The Seattle Times editorial board went after gun rights again Tuesday about the same time that a Seattle mayoral candidate learned the hard way that political correctness is standing in the way of something the firearms community has advocated for years: preventing mentally ill people from obtaining firearms.
It is indicative of a national dilemma for which the firearms community is consistently and unfairly criticized with the “Big Lie” that “the gun lobby wants to arm crazy people.”
Here’s what the Times recommended: “…the president can use executive orders to maximize access to criminal and mental-health information, and make it available to designated screeners.
“Tighten laws,” the editorial continues, “to ensure seized guns are not returned by law enforcement to those who should not have them. Share criminal and relevant mental-health information across jurisdictions.”
Gun prohibitionists have long contended that the nasty old gun lobby stands in the way of such measures, but Charlie Staadecker, who is running to replace Mike McGinn as Seattle’s mayor, might offer a different perspective. According to a Times blog, Staadecker pledged that “if elected Seattle mayor, he would ‘lead the charge’ to monitor the mentally ill to curb gun violence. But a few hours later, he backed off his own idea.”
Did Staadecker get an angry telephone call from the National Rifle Association? Did the Citizens Committee for the Right to Keep and Bear Arms rip him in a press release? No. According to the Times, “He was surprised to learn his idea offended an advocate for the mentally ill, Christine Lindquist, the executive director of the Seattle affiliate of the National Alliance on Mental Illness.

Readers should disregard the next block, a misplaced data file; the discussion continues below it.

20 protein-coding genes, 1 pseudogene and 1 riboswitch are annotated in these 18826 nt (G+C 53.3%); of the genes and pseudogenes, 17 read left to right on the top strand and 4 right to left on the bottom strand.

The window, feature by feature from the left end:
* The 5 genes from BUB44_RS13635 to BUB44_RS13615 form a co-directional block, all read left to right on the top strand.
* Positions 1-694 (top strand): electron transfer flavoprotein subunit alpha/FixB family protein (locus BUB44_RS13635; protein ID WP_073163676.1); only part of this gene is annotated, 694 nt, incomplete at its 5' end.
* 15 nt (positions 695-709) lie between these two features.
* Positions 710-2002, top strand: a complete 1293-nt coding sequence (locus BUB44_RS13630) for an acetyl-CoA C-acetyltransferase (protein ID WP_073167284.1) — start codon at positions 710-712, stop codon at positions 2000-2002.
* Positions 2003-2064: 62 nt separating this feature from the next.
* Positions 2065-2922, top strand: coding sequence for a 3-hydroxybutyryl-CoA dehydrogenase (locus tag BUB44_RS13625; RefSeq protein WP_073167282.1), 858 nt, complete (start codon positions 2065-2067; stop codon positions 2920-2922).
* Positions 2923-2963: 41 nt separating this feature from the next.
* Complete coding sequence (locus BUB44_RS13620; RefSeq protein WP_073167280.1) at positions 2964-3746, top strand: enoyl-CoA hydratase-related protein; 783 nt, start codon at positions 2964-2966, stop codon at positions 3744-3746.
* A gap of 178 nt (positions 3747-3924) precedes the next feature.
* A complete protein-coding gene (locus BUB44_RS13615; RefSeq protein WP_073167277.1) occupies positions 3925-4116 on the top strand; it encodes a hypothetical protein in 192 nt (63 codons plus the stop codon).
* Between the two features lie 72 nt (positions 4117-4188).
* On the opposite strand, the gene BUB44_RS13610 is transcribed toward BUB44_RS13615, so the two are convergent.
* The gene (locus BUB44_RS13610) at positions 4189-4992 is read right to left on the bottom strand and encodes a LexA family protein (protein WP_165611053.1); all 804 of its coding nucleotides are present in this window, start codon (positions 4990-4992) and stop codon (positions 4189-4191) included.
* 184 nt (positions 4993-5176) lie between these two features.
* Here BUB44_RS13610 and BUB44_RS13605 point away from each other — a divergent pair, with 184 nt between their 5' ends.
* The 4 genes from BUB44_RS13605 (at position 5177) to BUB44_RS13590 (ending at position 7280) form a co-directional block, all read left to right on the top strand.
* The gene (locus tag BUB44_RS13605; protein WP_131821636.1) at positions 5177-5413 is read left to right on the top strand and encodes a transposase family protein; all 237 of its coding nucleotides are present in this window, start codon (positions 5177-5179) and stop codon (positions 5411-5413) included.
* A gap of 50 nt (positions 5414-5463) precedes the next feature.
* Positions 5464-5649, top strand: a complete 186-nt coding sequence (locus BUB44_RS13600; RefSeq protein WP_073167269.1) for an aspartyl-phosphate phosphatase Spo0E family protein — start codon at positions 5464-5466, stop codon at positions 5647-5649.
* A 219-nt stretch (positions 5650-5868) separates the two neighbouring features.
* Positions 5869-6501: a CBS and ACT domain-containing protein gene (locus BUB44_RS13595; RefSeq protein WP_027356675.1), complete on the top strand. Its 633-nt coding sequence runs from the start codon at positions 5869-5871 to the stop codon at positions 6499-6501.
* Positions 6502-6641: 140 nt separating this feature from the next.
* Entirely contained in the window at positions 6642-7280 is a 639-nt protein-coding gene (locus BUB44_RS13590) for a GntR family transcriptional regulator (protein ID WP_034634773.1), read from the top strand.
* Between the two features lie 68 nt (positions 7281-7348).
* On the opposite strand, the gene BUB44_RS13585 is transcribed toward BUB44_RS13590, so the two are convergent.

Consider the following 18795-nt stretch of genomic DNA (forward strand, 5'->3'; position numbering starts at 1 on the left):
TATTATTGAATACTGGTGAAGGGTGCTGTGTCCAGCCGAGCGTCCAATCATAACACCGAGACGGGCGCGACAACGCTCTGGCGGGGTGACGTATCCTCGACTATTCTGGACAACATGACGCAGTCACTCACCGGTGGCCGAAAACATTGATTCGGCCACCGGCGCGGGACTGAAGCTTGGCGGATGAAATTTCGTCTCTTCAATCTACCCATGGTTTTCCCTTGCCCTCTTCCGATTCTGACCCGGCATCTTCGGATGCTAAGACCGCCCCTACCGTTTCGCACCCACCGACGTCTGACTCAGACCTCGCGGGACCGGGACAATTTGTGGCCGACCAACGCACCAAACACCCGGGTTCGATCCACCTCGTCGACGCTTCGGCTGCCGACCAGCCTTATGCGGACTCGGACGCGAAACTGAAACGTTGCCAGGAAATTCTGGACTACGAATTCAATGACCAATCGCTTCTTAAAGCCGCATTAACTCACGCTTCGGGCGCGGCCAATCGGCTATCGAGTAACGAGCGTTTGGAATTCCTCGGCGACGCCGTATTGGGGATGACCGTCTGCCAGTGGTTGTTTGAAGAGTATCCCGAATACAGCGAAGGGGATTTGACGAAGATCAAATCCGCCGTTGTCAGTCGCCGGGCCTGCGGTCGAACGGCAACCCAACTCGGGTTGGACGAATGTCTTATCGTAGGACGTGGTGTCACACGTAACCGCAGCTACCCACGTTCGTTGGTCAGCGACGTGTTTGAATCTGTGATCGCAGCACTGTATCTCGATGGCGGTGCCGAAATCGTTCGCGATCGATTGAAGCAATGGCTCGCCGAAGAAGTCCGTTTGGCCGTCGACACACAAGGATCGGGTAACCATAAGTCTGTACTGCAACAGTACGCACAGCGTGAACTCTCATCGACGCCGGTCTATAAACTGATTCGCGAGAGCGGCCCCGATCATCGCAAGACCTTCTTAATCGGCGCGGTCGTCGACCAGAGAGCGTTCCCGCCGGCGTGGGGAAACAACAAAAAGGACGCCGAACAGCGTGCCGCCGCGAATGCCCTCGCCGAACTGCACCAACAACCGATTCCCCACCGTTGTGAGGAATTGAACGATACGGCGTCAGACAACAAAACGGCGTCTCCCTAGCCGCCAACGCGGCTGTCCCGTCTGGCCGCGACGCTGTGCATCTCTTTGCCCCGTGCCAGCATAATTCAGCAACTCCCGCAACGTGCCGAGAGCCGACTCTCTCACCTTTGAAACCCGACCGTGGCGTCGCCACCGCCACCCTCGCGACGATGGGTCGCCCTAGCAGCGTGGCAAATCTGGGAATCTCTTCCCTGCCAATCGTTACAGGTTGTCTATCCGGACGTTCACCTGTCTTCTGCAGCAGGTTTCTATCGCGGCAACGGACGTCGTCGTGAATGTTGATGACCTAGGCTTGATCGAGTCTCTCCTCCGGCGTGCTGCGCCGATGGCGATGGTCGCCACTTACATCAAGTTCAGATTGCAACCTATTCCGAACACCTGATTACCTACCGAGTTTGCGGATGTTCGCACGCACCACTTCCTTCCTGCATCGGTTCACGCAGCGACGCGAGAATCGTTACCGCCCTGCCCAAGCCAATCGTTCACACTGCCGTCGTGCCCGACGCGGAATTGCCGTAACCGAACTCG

“She said people with mental illness aren’t any more dangerous than anyone else,” the Times reported. “A registry of sorts would just perpetuate stigmas.”
“It’s offensive that someone in Seattle would even suggest such a thing,” she reportedly stated.
One might suggest it is even more offensive for Lindquist to whine about being offended, and remind her about Daniel Culotti. He’s the guy who was fatally shot in self-defense by Kenneth Miller, a homeless African-American whom Culotti picked out of the crowd on a sunny October day in 2006 to beat and stomp nearly to death in the Westlake Plaza while scores of people looked on and did nothing beyond calling 9-1-1.
Culotti had been under the supervision of the Department of Corrections and Seattle Mental Health. The state allocated money for his therapy, medications and housing for a period of five years. He had done time for assaulting his mother and burning down her house. On the day he was killed, he reportedly confronted several people in the Westlake Plaza area, finally singling out Miller, whom he viciously attacked.
Let’s talk about Ian Stawicki, the guy responsible for the Café Racer mass shooting last summer; a guy with a history of mental problems, but he “fell through the cracks” because he was able to pass a background check. His father, Walt, even admitted to the Seattle Times that the family “knew he had issues.”
But instead of identifying such people and maybe getting them off the streets so they can’t harm anyone, we’re not supposed to stigmatize them. Rather, we should ban certain guns, make it more difficult for law-abiding citizens to carry firearms for personal and family protection and treat gun owners as criminals.
How’s that for perpetuating stigmas, Ms. Lindquist?
Seattle City Councilman Tim Burgess threw his weight behind a regressive proposal to roll back the state's preemption and “shall issue” laws for concealed pistol licenses. He believes local police should have the authority to deny someone a carry license based on…instinct perhaps? It’s not clear. The Bellevue-based Second Amendment Foundation sued the State of Maryland over that and won, with a federal judge ruling that, “A citizen may not be required to offer a ‘good and substantial reason’ why he should be permitted to exercise his rights. The right’s existence is all the reason he needs.”
Polls suggest that most people favor background checks, and the National Instant Check System has been supported by the firearms community since before its inception as a common sense alternative to waiting periods. A right delayed, as Dr. Martin Luther King said, is a right denied.
But for background checks to work as the Seattle Times editorial board envisions, with greater access to mental health records, the newspaper will have to confront the barrier of political correctness, not the so-called “gun lobby.”